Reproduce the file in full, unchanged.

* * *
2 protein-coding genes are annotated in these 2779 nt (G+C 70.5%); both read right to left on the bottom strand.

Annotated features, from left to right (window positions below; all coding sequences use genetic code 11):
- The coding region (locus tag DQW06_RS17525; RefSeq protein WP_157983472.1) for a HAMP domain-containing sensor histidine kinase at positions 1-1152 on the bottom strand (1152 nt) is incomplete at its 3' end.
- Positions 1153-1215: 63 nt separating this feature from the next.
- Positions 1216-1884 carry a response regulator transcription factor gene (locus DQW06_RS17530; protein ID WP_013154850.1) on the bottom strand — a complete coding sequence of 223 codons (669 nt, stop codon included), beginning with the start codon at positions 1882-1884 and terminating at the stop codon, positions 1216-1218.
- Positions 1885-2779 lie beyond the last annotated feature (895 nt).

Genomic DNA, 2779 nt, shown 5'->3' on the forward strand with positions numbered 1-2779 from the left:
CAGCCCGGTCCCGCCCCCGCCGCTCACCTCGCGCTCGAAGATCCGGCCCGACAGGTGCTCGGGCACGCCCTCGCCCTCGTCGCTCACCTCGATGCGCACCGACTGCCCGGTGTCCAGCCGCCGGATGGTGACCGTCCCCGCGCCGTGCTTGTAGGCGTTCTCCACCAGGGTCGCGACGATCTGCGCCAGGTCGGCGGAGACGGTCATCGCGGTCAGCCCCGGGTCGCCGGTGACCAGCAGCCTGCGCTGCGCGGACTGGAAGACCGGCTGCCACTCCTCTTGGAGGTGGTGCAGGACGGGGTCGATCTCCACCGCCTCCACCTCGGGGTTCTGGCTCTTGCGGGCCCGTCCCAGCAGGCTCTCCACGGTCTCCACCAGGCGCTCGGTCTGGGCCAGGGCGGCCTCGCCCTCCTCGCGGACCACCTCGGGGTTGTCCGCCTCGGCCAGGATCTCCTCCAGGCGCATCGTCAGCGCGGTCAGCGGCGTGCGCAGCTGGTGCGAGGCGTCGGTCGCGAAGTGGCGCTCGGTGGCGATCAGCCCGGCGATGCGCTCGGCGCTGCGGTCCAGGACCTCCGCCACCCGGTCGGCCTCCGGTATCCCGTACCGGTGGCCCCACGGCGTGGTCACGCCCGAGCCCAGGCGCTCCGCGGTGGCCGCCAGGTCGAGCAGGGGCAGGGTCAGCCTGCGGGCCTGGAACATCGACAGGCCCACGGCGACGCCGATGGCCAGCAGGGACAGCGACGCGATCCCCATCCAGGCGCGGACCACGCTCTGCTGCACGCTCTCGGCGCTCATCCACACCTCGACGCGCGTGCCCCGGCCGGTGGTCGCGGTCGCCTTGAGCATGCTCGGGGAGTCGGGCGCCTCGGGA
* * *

2 protein-coding genes are annotated in these 2779 nt (G+C 70.5%); both read right to left on the bottom strand.

Annotated features, from left to right (window positions below; all coding sequences use genetic code 11):
- The coding region (locus tag DQW06_RS17525; RefSeq protein WP_157983472.1) for a HAMP domain-containing sensor histidine kinase at positions 1-1152 on the bottom strand (1152 nt) is incomplete at its 3' end.
- Positions 1153-1215: 63 nt separating this feature from the next.
- Positions 1216-1884 carry a response regulator transcription factor gene (locus DQW06_RS17530; protein ID WP_013154850.1) on the bottom strand — a complete coding sequence of 223 codons (669 nt, stop codon included), beginning with the start codon at positions 1882-1884 and terminating at the stop codon, positions 1216-1218.
- Positions 1885-2779 lie beyond the last annotated feature (895 nt).

Genomic DNA, 2779 nt, shown 5'->3' on the forward strand with positions numbered 1-2779 from the left:
CAGCCCGGTCCCGCCCCCGCCGCTCACCTCGCGCTCGAAGATCCGGCCCGACAGGTGCTCGGGCACGCCCTCGCCCTCGTCGCTCACCTCGATGCGCACCGACTGCCCGGTGTCCAGCCGCCGGATGGTGACCGTCCCCGCGCCGTGCTTGTAGGCGTTCTCCACCAGGGTCGCGACGATCTGCGCCAGGTCGGCGGAGACGGTCATCGCGGTCAGCCCCGGGTCGCCGGTGACCAGCAGCCTGCGCTGCGCGGACTGGAAGACCGGCTGCCACTCCTCTTGGAGGTGGTGCAGGACGGGGTCGATCTCCACCGCCTCCACCTCGGGGTTCTGGCTCTTGCGGGCCCGTCCCAGCAGGCTCTCCACGGTCTCCACCAGGCGCTCGGTCTGGGCCAGGGCGGCCTCGCCCTCCTCGCGGACCACCTCGGGGTTGTCCGCCTCGGCCAGGATCTCCTCCAGGCGCATCGTCAGCGCGGTCAGCGGCGTGCGCAGCTGGTGCGAGGCGTCGGTCGCGAAGTGGCGCTCGGTGGCGATCAGCCCGGCGATGCGCTCGGCGCTGCGGTCCAGGACCTCCGCCACCCGGTCGGCCTCCGGTATCCCGTACCGGTGGCCCCACGGCGTGGTCACGCCCGAGCCCAGGCGCTCCGCGGTGGCCGCCAGGTCGAGCAGGGGCAGGGTCAGCCTGCGGGCCTGGAACATCGACAGGCCCACGGCGACGCCGATGGCCAGCAGGGACAGCGACGCGATCCCCATCCAGGCGCGGACCACGCTCTGCTGCACGCTCTCGGCGCTCATCCACACCTCGACGCGCGTGCCCCGGCCGGTGGTCGCGGTCGCCTTGAGCATGCTCGGGGAGTCGGGCGCCTCGGGA